The defining element of any national constitution is that it expresses the fundamental will of the people. Only to the extent that it expresses those values does it it enjoy democratic legitimacy.
Even the most obvious characteristic of a constitution -- its normative superiority to all other laws enacted by the duly elected legislature -- is but a corollary of that essential element. Only because the constitution is viewed as expressing something more fundamental than the normal outcomes of the legislative process does it trump, as it were, other laws.
The process by which a constitution is enacted is thus one of national self-definition. It is axiomatic that it cannot be carried out in secret and requires the broadest possible participation of the populace. Moreover, constitution-making requires a deliberative process that clearly distinguishes it from the mundane business of law-making.
Justice Cheshin in the Bank Mizrachi case compared the day that a constitution is promulgated to the giving of the Torah at Sinai: "For regarding the granting of a constitution it shall be said: `Today you have become a people’ (Deuteronomy 27:9) Or in temporal terms: `Today you have acquired a norm superior to all others.’ "
"The day a consititution is granted," he wrote, "is a festive day, a holiday. All know: `Here the constituent body is about to give the constitution; . . . there – the constitution has been given.’ The constitution is given with complete awareness that the people are willing to accept the yoke of the constitution."
Consistent with the unique status of a constitution in the eyes of the population, nations have clearly distinguished the constitutive process from other forms of law-making. In the United States, for instance, the thirteen original colonies each selected representatives to a Constitutional Convention. The deliberations of that Convention and the drafting of the Constitution lasted five months. Thousands of pages of recorded debates are available to anyone interested in determining the intentions of the drafters.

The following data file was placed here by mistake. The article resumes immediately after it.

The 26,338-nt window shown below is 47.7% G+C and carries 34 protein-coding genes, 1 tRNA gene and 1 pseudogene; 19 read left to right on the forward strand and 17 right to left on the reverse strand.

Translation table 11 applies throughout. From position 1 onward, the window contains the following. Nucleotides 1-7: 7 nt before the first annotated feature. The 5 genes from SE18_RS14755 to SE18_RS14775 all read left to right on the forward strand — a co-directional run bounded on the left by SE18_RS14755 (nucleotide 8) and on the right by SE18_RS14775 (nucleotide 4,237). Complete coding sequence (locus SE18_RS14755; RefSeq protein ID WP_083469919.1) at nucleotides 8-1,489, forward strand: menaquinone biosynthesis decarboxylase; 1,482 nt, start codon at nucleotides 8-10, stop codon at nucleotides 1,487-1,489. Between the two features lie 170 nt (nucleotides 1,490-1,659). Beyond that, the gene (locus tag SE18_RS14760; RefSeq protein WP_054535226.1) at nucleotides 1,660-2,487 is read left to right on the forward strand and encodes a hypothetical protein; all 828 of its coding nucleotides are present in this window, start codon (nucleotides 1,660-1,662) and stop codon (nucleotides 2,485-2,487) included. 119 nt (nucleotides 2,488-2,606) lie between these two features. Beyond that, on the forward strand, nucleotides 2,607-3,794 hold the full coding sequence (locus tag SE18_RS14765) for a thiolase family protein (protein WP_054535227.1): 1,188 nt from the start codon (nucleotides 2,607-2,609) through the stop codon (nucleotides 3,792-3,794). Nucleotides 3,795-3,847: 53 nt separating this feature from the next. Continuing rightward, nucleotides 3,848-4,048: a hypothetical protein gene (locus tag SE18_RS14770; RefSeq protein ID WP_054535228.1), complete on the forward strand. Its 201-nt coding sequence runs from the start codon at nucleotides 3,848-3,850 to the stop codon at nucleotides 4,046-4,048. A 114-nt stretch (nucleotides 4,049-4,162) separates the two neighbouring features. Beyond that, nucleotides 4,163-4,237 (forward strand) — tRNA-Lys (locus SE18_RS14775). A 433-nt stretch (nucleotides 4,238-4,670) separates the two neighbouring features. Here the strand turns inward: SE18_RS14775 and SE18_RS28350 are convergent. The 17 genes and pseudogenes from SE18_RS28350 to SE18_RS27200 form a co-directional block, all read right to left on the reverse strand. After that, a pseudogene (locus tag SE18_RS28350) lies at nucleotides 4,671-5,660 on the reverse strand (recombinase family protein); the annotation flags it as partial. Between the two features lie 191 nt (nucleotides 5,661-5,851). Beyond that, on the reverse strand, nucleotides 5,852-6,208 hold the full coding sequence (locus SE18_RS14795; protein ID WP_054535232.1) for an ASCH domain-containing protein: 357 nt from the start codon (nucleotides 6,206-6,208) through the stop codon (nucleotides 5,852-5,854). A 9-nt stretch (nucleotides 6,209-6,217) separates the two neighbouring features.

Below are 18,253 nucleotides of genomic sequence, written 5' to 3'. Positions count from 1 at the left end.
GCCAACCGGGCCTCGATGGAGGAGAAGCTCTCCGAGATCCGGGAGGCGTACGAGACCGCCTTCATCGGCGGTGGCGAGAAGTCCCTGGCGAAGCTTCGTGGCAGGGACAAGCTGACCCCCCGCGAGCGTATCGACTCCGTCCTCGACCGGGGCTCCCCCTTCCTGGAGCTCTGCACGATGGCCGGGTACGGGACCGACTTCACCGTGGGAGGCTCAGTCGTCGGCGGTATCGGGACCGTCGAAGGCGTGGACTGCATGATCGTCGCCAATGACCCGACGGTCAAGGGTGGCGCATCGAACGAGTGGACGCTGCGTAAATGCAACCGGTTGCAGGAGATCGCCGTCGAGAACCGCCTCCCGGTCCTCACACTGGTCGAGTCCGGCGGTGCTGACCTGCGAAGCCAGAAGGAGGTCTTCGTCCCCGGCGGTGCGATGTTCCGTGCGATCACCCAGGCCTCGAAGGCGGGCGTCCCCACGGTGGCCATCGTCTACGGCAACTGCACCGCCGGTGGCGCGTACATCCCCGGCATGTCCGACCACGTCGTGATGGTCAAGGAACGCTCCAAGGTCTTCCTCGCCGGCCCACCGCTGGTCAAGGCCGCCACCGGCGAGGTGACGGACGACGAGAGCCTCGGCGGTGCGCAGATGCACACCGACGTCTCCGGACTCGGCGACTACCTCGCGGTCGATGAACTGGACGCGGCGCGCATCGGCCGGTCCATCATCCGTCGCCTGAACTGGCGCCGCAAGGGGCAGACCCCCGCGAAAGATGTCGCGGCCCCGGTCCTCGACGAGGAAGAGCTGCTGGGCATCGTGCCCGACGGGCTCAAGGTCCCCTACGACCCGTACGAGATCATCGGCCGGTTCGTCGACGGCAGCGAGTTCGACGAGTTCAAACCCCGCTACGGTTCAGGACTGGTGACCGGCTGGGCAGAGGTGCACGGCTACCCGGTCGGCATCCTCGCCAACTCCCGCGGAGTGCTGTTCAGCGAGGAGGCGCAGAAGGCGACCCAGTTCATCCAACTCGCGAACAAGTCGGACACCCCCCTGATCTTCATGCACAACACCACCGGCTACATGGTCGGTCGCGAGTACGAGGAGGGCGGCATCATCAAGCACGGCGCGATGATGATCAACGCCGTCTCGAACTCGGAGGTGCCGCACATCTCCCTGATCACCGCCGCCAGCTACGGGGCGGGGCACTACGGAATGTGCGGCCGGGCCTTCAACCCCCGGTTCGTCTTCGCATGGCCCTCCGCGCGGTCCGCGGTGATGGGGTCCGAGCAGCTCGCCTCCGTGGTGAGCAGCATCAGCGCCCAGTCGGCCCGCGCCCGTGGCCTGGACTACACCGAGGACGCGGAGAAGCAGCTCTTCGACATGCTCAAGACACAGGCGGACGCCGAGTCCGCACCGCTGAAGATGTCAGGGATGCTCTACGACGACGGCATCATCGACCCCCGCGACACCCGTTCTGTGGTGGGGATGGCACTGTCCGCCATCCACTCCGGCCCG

Ratification by the states took another seven months. That process was accompanied by extensive public debate and produced the greatest work of American political theory, The Federalist Papers.
More recently, other nations engaged in the formulation of constitutions have established elaborate procedures consistent with the august task at hand. The Italian Constitutional Assembly charged with drafting a constitution after World War II required 18 months to complete the process. The new South African constitution was drafted in full public view. Drafts of the constitution were widely circulated, along with explanatory notes and diagrams. Using modern electronic communications, the public was invited to participate interactively in the process and to communicate its opinions.
Only Israel, among the democratic nations of the world, has a "constitution" not by virtue of it having been promulgated with the pomp and ceremony described by Justice Cheshin, but by virtue of its having been "discovered" by the Supreme Court. In Bank Mizrachi, Justice Barak proclaimed that the enactment of two Basic Laws in 1992 – The Basic Law of Freedom of Occupation and The Basic Law of Human Dignity – marked nothing less than a constitutional revolution. The two laws, he argued, have constitutional status. As a corollary, Justice Barak claimed that the Supreme Court was now empowered to judicially review Knesset legislation under the Basic Laws and to strike down laws it found inconsistent with those Laws.